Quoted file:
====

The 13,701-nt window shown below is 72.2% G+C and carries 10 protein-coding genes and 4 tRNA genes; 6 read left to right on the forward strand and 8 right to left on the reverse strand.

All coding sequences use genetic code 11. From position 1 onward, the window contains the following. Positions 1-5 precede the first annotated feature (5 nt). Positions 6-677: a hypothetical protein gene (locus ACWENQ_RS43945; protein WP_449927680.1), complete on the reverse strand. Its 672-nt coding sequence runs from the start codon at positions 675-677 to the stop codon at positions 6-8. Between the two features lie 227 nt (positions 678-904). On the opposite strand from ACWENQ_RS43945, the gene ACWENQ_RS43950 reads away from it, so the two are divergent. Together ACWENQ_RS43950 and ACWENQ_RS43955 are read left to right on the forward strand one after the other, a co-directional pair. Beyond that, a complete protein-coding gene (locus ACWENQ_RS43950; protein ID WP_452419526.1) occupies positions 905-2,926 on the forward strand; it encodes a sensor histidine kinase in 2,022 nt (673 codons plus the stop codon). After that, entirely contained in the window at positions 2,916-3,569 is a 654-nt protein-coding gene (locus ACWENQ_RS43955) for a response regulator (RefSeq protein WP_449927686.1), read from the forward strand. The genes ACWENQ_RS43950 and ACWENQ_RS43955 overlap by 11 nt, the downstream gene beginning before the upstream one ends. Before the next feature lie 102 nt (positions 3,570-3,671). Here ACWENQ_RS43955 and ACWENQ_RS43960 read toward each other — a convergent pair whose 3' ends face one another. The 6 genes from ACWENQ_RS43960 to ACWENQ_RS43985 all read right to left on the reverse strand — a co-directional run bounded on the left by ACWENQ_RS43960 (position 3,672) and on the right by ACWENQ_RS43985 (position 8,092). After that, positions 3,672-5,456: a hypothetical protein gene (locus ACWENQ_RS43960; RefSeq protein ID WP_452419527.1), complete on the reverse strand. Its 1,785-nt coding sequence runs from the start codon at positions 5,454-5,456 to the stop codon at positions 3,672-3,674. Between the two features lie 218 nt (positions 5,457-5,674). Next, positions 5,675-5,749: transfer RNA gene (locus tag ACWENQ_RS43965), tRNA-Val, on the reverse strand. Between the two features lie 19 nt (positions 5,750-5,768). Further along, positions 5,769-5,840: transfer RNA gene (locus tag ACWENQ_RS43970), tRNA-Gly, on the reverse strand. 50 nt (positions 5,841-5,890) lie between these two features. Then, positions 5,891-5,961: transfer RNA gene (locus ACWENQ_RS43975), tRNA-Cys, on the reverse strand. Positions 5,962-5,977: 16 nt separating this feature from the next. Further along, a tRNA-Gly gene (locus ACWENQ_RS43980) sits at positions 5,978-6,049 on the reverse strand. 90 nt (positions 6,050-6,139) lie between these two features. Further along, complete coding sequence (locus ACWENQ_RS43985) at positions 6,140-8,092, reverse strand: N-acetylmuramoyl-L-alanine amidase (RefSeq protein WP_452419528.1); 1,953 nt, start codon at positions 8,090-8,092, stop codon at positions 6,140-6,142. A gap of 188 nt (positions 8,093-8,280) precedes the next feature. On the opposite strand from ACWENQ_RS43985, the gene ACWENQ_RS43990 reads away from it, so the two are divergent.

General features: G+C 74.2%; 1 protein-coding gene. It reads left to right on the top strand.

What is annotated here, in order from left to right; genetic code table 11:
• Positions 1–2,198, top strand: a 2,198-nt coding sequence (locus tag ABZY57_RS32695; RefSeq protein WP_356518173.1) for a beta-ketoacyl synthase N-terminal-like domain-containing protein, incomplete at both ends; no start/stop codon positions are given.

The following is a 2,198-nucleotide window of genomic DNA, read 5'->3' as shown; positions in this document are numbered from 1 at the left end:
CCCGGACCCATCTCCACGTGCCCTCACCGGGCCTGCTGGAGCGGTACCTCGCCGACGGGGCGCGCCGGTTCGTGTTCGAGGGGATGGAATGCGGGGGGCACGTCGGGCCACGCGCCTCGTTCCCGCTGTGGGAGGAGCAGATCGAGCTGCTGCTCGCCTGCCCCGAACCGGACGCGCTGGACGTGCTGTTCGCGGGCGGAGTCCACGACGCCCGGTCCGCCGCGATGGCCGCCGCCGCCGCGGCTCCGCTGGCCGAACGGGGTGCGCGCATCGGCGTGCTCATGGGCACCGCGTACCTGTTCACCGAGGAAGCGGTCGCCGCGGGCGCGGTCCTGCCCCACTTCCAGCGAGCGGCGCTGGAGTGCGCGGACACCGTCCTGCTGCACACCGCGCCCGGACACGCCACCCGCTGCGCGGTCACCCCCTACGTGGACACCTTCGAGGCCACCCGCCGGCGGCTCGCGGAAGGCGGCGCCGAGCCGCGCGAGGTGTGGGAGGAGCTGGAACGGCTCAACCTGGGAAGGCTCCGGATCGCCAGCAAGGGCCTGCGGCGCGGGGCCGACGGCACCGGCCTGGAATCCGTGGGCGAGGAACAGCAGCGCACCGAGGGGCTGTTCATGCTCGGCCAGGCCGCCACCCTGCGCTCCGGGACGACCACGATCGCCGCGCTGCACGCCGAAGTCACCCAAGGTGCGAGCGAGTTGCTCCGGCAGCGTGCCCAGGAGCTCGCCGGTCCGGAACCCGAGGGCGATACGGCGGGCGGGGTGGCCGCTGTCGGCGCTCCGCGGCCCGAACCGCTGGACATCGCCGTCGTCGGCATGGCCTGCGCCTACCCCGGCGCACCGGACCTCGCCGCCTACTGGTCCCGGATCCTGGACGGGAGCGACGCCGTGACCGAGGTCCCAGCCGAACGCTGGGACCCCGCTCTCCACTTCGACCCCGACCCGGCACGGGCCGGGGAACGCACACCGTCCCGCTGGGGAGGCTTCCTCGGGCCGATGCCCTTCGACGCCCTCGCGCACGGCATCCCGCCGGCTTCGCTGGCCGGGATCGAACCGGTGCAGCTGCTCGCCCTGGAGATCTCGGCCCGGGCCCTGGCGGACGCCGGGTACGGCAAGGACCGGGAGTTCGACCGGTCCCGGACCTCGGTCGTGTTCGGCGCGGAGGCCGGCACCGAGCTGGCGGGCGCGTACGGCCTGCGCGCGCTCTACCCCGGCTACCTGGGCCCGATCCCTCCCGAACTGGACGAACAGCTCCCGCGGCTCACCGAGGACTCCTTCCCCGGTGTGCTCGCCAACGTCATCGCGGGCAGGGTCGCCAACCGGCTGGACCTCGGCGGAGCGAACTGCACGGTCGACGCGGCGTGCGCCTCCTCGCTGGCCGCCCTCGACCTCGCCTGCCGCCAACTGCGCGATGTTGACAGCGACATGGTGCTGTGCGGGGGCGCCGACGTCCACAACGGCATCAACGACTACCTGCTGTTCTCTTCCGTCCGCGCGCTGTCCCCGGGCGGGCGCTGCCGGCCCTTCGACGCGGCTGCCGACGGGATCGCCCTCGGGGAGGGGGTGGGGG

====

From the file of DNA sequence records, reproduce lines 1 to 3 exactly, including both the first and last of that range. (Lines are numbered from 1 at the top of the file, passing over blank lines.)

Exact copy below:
The 13,701-nt window shown below is 72.2% G+C and carries 10 protein-coding genes and 4 tRNA genes; 6 read left to right on the forward strand and 8 right to left on the reverse strand.

All coding sequences use genetic code 11. From position 1 onward, the window contains the following. Positions 1-5 precede the first annotated feature (5 nt). Positions 6-677: a hypothetical protein gene (locus ACWENQ_RS43945; protein WP_449927680.1), complete on the reverse strand. Its 672-nt coding sequence runs from the start codon at positions 675-677 to the stop codon at positions 6-8. Between the two features lie 227 nt (positions 678-904). On the opposite strand from ACWENQ_RS43945, the gene ACWENQ_RS43950 reads away from it, so the two are divergent. Together ACWENQ_RS43950 and ACWENQ_RS43955 are read left to right on the forward strand one after the other, a co-directional pair. Beyond that, a complete protein-coding gene (locus ACWENQ_RS43950; protein ID WP_452419526.1) occupies positions 905-2,926 on the forward strand; it encodes a sensor histidine kinase in 2,022 nt (673 codons plus the stop codon). After that, entirely contained in the window at positions 2,916-3,569 is a 654-nt protein-coding gene (locus ACWENQ_RS43955) for a response regulator (RefSeq protein WP_449927686.1), read from the forward strand. The genes ACWENQ_RS43950 and ACWENQ_RS43955 overlap by 11 nt, the downstream gene beginning before the upstream one ends. Before the next feature lie 102 nt (positions 3,570-3,671). Here ACWENQ_RS43955 and ACWENQ_RS43960 read toward each other — a convergent pair whose 3' ends face one another. The 6 genes from ACWENQ_RS43960 to ACWENQ_RS43985 all read right to left on the reverse strand — a co-directional run bounded on the left by ACWENQ_RS43960 (position 3,672) and on the right by ACWENQ_RS43985 (position 8,092). After that, positions 3,672-5,456: a hypothetical protein gene (locus ACWENQ_RS43960; RefSeq protein ID WP_452419527.1), complete on the reverse strand. Its 1,785-nt coding sequence runs from the start codon at positions 5,454-5,456 to the stop codon at positions 3,672-3,674. Between the two features lie 218 nt (positions 5,457-5,674). Next, positions 5,675-5,749: transfer RNA gene (locus tag ACWENQ_RS43965), tRNA-Val, on the reverse strand. Between the two features lie 19 nt (positions 5,750-5,768). Further along, positions 5,769-5,840: transfer RNA gene (locus tag ACWENQ_RS43970), tRNA-Gly, on the reverse strand. 50 nt (positions 5,841-5,890) lie between these two features. Then, positions 5,891-5,961: transfer RNA gene (locus ACWENQ_RS43975), tRNA-Cys, on the reverse strand. Positions 5,962-5,977: 16 nt separating this feature from the next. Further along, a tRNA-Gly gene (locus ACWENQ_RS43980) sits at positions 5,978-6,049 on the reverse strand. 90 nt (positions 6,050-6,139) lie between these two features. Further along, complete coding sequence (locus ACWENQ_RS43985) at positions 6,140-8,092, reverse strand: N-acetylmuramoyl-L-alanine amidase (RefSeq protein WP_452419528.1); 1,953 nt, start codon at positions 8,090-8,092, stop codon at positions 6,140-6,142. A gap of 188 nt (positions 8,093-8,280) precedes the next feature. On the opposite strand from ACWENQ_RS43985, the gene ACWENQ_RS43990 reads away from it, so the two are divergent.

General features: G+C 74.2%; 1 protein-coding gene. It reads left to right on the top strand.